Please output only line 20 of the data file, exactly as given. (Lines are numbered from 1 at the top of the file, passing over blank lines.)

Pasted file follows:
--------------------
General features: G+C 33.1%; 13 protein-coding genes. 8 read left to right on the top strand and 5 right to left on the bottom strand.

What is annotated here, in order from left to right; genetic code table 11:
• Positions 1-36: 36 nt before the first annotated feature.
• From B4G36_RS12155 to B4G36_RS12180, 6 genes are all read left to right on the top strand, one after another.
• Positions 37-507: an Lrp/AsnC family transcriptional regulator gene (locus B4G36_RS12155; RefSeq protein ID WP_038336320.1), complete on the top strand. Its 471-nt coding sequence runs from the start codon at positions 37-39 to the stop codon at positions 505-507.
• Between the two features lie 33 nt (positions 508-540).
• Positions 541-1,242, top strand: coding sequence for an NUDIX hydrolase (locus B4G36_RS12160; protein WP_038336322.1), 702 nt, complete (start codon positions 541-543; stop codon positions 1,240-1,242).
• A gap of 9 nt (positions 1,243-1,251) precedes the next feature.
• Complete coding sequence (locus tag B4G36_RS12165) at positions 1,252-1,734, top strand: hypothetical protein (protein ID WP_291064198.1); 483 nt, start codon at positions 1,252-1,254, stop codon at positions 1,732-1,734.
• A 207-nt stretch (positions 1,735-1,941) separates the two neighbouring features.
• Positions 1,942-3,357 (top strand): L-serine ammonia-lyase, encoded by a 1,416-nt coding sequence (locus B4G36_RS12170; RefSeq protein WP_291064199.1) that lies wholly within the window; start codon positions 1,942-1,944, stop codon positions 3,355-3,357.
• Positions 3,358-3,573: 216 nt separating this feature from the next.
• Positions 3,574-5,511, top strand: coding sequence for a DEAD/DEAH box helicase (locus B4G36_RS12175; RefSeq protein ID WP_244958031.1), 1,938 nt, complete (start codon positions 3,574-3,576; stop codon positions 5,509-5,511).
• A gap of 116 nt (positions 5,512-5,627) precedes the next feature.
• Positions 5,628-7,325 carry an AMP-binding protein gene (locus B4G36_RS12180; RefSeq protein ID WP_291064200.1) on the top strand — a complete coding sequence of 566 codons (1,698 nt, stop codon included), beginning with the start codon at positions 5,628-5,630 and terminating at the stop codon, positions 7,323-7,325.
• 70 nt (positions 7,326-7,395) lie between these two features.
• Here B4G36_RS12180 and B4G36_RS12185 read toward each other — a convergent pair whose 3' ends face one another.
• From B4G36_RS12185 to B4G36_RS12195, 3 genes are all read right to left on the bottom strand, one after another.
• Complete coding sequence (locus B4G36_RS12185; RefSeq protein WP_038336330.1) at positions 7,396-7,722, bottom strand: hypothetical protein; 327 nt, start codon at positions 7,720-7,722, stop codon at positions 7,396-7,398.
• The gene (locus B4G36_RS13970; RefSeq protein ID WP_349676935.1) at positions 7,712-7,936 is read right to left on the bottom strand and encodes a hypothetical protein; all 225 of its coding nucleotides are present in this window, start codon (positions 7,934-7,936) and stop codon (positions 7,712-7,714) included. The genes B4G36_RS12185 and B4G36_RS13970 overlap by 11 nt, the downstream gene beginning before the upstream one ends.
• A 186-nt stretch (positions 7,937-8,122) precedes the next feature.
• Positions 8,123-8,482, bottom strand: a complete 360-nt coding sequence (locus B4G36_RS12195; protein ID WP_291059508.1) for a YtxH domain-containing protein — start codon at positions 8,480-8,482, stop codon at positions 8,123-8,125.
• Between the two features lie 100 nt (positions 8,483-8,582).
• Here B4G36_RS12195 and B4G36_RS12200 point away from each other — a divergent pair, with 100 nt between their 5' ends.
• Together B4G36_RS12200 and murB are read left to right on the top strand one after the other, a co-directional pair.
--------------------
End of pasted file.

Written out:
• The gene (locus B4G36_RS13970; RefSeq protein ID WP_349676935.1) at positions 7,712-7,936 is read right to left on the bottom strand and encodes a hypothetical protein; all 225 of its coding nucleotides are present in this window, start codon (positions 7,934-7,936) and stop codon (positions 7,712-7,714) included. The genes B4G36_RS12185 and B4G36_RS13970 overlap by 11 nt, the downstream gene beginning before the upstream one ends.